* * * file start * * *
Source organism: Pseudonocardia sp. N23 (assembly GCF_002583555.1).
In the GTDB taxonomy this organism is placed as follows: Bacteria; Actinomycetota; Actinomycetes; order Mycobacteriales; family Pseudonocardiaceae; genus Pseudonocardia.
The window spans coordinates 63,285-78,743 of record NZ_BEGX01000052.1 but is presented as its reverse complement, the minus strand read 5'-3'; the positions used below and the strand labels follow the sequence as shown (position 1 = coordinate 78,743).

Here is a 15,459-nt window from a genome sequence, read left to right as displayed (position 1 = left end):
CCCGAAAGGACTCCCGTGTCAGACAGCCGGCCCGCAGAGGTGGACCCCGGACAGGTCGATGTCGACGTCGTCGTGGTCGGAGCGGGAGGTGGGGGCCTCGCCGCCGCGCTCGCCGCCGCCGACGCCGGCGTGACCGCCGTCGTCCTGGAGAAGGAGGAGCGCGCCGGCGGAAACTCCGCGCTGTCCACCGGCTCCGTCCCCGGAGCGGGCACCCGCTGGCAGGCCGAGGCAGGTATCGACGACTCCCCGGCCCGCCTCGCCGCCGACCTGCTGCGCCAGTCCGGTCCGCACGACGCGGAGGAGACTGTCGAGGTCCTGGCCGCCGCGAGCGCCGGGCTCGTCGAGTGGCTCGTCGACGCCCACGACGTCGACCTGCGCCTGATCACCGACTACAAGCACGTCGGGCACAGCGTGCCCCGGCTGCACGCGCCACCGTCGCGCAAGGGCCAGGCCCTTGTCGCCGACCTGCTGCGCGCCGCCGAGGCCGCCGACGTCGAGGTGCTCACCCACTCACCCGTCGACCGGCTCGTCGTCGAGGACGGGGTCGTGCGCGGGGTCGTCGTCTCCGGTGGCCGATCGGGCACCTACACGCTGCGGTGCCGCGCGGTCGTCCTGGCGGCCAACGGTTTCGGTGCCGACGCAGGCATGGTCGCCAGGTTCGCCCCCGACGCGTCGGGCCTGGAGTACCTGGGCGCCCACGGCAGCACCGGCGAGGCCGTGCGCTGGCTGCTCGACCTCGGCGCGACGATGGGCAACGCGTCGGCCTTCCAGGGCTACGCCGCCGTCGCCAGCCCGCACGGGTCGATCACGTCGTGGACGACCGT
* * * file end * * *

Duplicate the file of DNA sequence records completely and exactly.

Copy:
Source organism: Pseudonocardia sp. N23 (assembly GCF_002583555.1).
In the GTDB taxonomy this organism is placed as follows: Bacteria; Actinomycetota; Actinomycetes; order Mycobacteriales; family Pseudonocardiaceae; genus Pseudonocardia.
The window spans coordinates 63,285-78,743 of record NZ_BEGX01000052.1 but is presented as its reverse complement, the minus strand read 5'-3'; the positions used below and the strand labels follow the sequence as shown (position 1 = coordinate 78,743).

Here is a 15,459-nt window from a genome sequence, read left to right as displayed (position 1 = left end):
CCCGAAAGGACTCCCGTGTCAGACAGCCGGCCCGCAGAGGTGGACCCCGGACAGGTCGATGTCGACGTCGTCGTGGTCGGAGCGGGAGGTGGGGGCCTCGCCGCCGCGCTCGCCGCCGCCGACGCCGGCGTGACCGCCGTCGTCCTGGAGAAGGAGGAGCGCGCCGGCGGAAACTCCGCGCTGTCCACCGGCTCCGTCCCCGGAGCGGGCACCCGCTGGCAGGCCGAGGCAGGTATCGACGACTCCCCGGCCCGCCTCGCCGCCGACCTGCTGCGCCAGTCCGGTCCGCACGACGCGGAGGAGACTGTCGAGGTCCTGGCCGCCGCGAGCGCCGGGCTCGTCGAGTGGCTCGTCGACGCCCACGACGTCGACCTGCGCCTGATCACCGACTACAAGCACGTCGGGCACAGCGTGCCCCGGCTGCACGCGCCACCGTCGCGCAAGGGCCAGGCCCTTGTCGCCGACCTGCTGCGCGCCGCCGAGGCCGCCGACGTCGAGGTGCTCACCCACTCACCCGTCGACCGGCTCGTCGTCGAGGACGGGGTCGTGCGCGGGGTCGTCGTCTCCGGTGGCCGATCGGGCACCTACACGCTGCGGTGCCGCGCGGTCGTCCTGGCGGCCAACGGTTTCGGTGCCGACGCAGGCATGGTCGCCAGGTTCGCCCCCGACGCGTCGGGCCTGGAGTACCTGGGCGCCCACGGCAGCACCGGCGAGGCCGTGCGCTGGCTGCTCGACCTCGGCGCGACGATGGGCAACGCGTCGGCCTTCCAGGGCTACGCCGCCGTCGCCAGCCCGCACGGGTCGATCACGTCGTGGACGACCGT